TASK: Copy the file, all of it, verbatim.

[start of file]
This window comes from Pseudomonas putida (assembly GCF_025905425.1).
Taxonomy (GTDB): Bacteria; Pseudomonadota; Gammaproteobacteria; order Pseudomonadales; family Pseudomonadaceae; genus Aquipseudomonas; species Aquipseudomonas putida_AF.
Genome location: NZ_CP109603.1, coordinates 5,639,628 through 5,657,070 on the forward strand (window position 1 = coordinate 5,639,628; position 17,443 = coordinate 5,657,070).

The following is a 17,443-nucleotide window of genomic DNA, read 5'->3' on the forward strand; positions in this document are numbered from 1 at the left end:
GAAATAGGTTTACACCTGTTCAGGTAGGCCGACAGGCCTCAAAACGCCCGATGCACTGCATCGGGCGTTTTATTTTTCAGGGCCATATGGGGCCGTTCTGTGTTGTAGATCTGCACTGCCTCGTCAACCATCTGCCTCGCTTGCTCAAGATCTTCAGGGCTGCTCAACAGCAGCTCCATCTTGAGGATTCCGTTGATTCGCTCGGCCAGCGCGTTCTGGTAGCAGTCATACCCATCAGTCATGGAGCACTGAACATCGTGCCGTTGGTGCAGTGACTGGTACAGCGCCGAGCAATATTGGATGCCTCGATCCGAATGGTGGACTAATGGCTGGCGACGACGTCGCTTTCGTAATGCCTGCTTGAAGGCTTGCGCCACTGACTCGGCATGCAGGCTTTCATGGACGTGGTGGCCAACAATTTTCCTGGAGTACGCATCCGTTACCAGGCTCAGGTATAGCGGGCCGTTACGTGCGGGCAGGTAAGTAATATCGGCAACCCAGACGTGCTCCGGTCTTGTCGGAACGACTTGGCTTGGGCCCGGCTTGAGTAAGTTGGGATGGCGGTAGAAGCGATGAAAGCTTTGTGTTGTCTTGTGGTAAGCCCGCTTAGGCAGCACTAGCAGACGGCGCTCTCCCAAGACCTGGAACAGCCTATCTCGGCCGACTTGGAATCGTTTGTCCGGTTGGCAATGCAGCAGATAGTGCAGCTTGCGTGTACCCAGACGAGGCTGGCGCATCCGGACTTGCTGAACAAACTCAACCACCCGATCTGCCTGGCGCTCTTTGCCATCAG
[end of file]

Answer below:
This window comes from Pseudomonas putida (assembly GCF_025905425.1).
Taxonomy (GTDB): Bacteria; Pseudomonadota; Gammaproteobacteria; order Pseudomonadales; family Pseudomonadaceae; genus Aquipseudomonas; species Aquipseudomonas putida_AF.
Genome location: NZ_CP109603.1, coordinates 5,639,628 through 5,657,070 on the forward strand (window position 1 = coordinate 5,639,628; position 17,443 = coordinate 5,657,070).

The following is a 17,443-nucleotide window of genomic DNA, read 5'->3' on the forward strand; positions in this document are numbered from 1 at the left end:
GAAATAGGTTTACACCTGTTCAGGTAGGCCGACAGGCCTCAAAACGCCCGATGCACTGCATCGGGCGTTTTATTTTTCAGGGCCATATGGGGCCGTTCTGTGTTGTAGATCTGCACTGCCTCGTCAACCATCTGCCTCGCTTGCTCAAGATCTTCAGGGCTGCTCAACAGCAGCTCCATCTTGAGGATTCCGTTGATTCGCTCGGCCAGCGCGTTCTGGTAGCAGTCATACCCATCAGTCATGGAGCACTGAACATCGTGCCGTTGGTGCAGTGACTGGTACAGCGCCGAGCAATATTGGATGCCTCGATCCGAATGGTGGACTAATGGCTGGCGACGACGTCGCTTTCGTAATGCCTGCTTGAAGGCTTGCGCCACTGACTCGGCATGCAGGCTTTCATGGACGTGGTGGCCAACAATTTTCCTGGAGTACGCATCCGTTACCAGGCTCAGGTATAGCGGGCCGTTACGTGCGGGCAGGTAAGTAATATCGGCAACCCAGACGTGCTCCGGTCTTGTCGGAACGACTTGGCTTGGGCCCGGCTTGAGTAAGTTGGGATGGCGGTAGAAGCGATGAAAGCTTTGTGTTGTCTTGTGGTAAGCCCGCTTAGGCAGCACTAGCAGACGGCGCTCTCCCAAGACCTGGAACAGCCTATCTCGGCCGACTTGGAATCGTTTGTCCGGTTGGCAATGCAGCAGATAGTGCAGCTTGCGTGTACCCAGACGAGGCTGGCGCATCCGGACTTGCTGAACAAACTCAACCACCCGATCTGCCTGGCGCTCTTTGCCATCAG